What Is United Airlines’ Policy on ESAs and Service Animals?

On January 11th, 2021, the Department of Transportation (DOT) updated its guidelines under the ACAA on what animals must be allowed entry on aircrafts. In response, many air carriers, including United Airlines, no longer recognize emotional support animals (ESA) as service animals on their flights. They also narrowed their definition of service animals to only dogs.

However, while ESAs are no longer permitted to be out in the cabin with their owners, service dogs and psychiatric service dogs are. United Airlines also allows small, non-service animals to travel in a carrier as “in-cabin pets” with their owners.

What Is the Difference Between a Service Animal and an ESA?

Service animals or psychiatric service animals are specifically dogs that have been trained to do work or tasks for someone with a physical or mental disability. These dogs can be trained to do any number of tasks, including but not limited to interrupting a panic attack, opening doors or cabinets, and using their body weight to administer deep pressure therapy (DPT).

Service dogs are mainly for physical impairments, while psychiatric service dogs are mainly for mental or emotional disorders, but both are protected under the ADA (Americans with Disabilities Act) and ACAA (Air Carrier Access Act). Owners of service dogs must be diagnosed by a medical provider.

ESAs (emotional support animals) are used in instances when people need comfort during distressing episodes, but these animals are not trained to do any specific tasks or work. While service animals are defined only as dogs, ESAs can be any species. People with an ESA also must be diagnosed by a medical provider, but ESAs are not protected under the ADA or ACAA.

Requirements for Animals to Fly United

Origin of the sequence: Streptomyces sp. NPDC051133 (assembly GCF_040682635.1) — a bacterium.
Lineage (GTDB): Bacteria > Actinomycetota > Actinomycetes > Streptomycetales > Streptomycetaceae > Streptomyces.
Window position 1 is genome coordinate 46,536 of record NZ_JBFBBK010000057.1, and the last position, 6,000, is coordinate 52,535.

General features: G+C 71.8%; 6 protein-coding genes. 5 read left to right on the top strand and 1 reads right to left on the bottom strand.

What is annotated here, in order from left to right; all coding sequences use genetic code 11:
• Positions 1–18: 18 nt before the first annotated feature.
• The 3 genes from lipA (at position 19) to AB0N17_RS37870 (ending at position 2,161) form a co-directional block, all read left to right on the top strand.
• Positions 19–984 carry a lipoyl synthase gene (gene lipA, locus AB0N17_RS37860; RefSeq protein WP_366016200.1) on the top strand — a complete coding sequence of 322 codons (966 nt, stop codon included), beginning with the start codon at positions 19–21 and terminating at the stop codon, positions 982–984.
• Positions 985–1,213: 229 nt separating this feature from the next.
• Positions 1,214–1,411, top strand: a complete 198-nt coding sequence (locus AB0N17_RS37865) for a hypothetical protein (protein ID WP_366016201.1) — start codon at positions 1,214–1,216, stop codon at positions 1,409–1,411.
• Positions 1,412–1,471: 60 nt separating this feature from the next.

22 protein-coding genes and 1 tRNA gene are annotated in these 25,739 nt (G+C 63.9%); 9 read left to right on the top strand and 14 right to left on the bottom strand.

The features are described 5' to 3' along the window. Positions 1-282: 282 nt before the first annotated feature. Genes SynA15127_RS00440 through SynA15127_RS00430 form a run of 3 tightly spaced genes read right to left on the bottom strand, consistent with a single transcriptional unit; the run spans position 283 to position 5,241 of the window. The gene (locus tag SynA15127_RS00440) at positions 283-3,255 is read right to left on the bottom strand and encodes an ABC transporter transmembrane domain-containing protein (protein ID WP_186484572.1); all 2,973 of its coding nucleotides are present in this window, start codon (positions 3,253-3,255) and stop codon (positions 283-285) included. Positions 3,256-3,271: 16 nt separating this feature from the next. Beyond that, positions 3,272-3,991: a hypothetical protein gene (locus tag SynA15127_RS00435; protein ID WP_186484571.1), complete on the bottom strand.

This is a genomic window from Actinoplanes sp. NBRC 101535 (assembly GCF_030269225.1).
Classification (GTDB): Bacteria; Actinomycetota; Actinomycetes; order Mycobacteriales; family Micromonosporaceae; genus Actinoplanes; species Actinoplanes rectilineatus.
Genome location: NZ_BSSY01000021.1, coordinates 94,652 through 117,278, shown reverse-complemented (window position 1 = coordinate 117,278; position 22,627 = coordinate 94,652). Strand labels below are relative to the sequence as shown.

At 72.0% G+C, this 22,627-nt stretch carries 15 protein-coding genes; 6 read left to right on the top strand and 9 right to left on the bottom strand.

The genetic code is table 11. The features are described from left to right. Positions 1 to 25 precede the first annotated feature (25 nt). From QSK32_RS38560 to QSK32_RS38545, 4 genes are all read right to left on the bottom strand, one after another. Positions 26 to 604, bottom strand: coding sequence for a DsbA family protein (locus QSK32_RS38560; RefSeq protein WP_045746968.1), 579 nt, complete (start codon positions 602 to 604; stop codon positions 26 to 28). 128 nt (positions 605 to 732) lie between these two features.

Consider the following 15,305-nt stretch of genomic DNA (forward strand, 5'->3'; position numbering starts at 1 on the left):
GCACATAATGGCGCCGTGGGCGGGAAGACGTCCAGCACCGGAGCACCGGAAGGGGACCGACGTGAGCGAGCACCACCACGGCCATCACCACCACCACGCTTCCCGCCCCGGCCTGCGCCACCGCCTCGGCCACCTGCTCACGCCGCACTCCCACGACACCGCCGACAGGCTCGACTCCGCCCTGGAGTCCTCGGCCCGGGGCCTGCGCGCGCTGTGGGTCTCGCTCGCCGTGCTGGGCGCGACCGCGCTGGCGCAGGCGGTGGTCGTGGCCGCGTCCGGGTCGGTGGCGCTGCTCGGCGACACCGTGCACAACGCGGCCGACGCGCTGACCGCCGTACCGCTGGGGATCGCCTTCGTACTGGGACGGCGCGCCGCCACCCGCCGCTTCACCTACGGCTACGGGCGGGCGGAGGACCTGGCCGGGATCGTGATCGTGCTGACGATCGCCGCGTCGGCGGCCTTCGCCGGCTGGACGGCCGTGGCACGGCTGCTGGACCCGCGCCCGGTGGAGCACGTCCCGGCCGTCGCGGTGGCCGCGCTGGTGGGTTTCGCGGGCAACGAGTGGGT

All animals traveling with United Airlines, service dogs included, must be at least 4 months old. Only dogs and cats are permitted to fly, United Airlines also does not allow pit-bulls on board. If your pet is snub-nosed (e.g. French bulldogs and Persian cats) you should consult your veterinarian before travel as altitude can affect its breathing.

Traveling on United with a Service Dog

Passengers traveling with a service dog (or psychiatric service dog) must first complete and submit a U.S. Department of Transportation Air Transportation Service Animal Training Behavior and Attestation form found on United Airlines’ service animal page.

For flights longer than 8 hours, passengers must also declare that their service dog won’t inappropriately relieve themselves in-flight by submitting a U.S. Department of Transportation Service Animal Relief Attestation form.

The forms should be submitted to United Airlines at least 48 hours before travel unless travel was booked within the 48-hour window. Passengers should also keep copies of these forms on their person at all times.

During the Flight

Service dogs must be tethered or harnessed at all times and under the direct control of their handler, otherwise, United will not recognize them as service animals and will require them to travel as non-service pets.

Service dogs are never allowed to sit in a seat and must remain within the space of their handler’s reserved seat, they cannot block any part of an exit, a neighbor’s space, or an aisleway. Passengers with service dogs can sit anywhere in the cabin except an exit row.

Service dogs can also travel in a carrier and may be removed from the carrier mid-flight. But the carrier must be stowed under the seat in front of you during taxi, take-off, and landing. Service dogs in carriers must be able to sit, stand, and turn around comfortably.

It’s important to know that United Airlines is allowed to ask you about your service dog and if they are trained to do work or tasks to assist you with your disability at any point during travel. They may not ask for specific information about the nature of your disability or request that your dog performs any task or work on command. If you cannot verbally explain the work or tasks your service dog is trained to do, you may be asked for a written declaration.